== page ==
Oracle(previously Collaxa) Process Manager provides additional constructs for manipulation of BPEL variables. It targets extensions to the BPEL assign construct, which is insufficient in some application domains where variable sizes(e.g XML Schema unbounded array) dynamically change at runtime.
IBM Process Choreographer is yet another BPEL engine which provides some extensions(BPEL+) to capture the notion of "staff" activities. BPEL does not make a distinction between services which involve only machine based computation and manual input. Processes with manual input are usually long running and asynchronous with additional requirements to specify role players and access restrictions. BPEL+ also supports minimal inclusion of Java snippets into a BPEL process definition.
An additional BPEL extension is the BPEL-J(BPEL-Java) specification (http://www-
106.ibm.com/developerworks/webservices/library/ws-bpelj/) which combines the benefits of both BPEL and Java. BPELJ Żts nicely into domains where some additional language features of Java are to be used, at the cost of portability which draws lower priority. At the time of writing this article, BPEL-J engines are still in developement.
Many open-source implementations (e.g. Active BPEL - http://www.activebpel.org/) of BPEL engines are either available or currently under development. Such implementations provide solution providers a good starting point to create extensions suiting their requirements. Mapping BPEL in Model Driven Architecture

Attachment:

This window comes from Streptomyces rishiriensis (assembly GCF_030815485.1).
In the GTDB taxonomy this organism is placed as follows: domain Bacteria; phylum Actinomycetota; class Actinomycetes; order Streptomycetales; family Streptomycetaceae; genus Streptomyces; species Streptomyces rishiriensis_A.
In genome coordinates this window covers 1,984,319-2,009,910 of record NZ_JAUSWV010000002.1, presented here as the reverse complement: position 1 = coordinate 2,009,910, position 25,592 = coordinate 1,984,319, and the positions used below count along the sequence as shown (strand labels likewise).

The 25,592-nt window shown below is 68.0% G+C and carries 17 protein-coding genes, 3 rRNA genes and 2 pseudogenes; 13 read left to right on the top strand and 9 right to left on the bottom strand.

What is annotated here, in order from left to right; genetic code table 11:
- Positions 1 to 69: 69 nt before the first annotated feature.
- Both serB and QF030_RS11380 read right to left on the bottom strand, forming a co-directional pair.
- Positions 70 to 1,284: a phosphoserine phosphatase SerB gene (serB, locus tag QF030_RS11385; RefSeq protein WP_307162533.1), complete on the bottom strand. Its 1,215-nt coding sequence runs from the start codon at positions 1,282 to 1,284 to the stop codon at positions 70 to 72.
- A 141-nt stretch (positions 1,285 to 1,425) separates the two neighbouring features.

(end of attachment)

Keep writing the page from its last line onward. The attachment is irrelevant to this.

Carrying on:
BPEL based processes are currently being designed by architects (and developers) through the use of a BPEL specific editors which provide graphical interfaces to process designers. The Model Driven Architecture put forward by the OMG requires interoperability between higher level models and BPEL so as to exploit all the advantages of Model Driven Architectures(MDA). In other words, mappings should exist between various meta-models and BPEL.
The research community is currently addressing automatic mappings to BPEL. This draws from past work in compiler based technologies to translate from one language to the other. Specifically, there has been work in the translation from UML like languages which allow specification of processes in a much higher level of abstraction. The mapped BPEL process is then worked on by developers to create an executable process. Readers interested in exploring this area or using MDA with BPEL, in their solutions are referred to Baina et al., Bezivin et al  and Koehler et al . Validating BPEL Processes
One of the issues often overlooked by many users of BPEL is the issue of correctness of the process specification. The global behavior of multiple interacting business process in either an intra-organization or a B2B setting has to be analysed and veriŻed for correctness before their use in real world.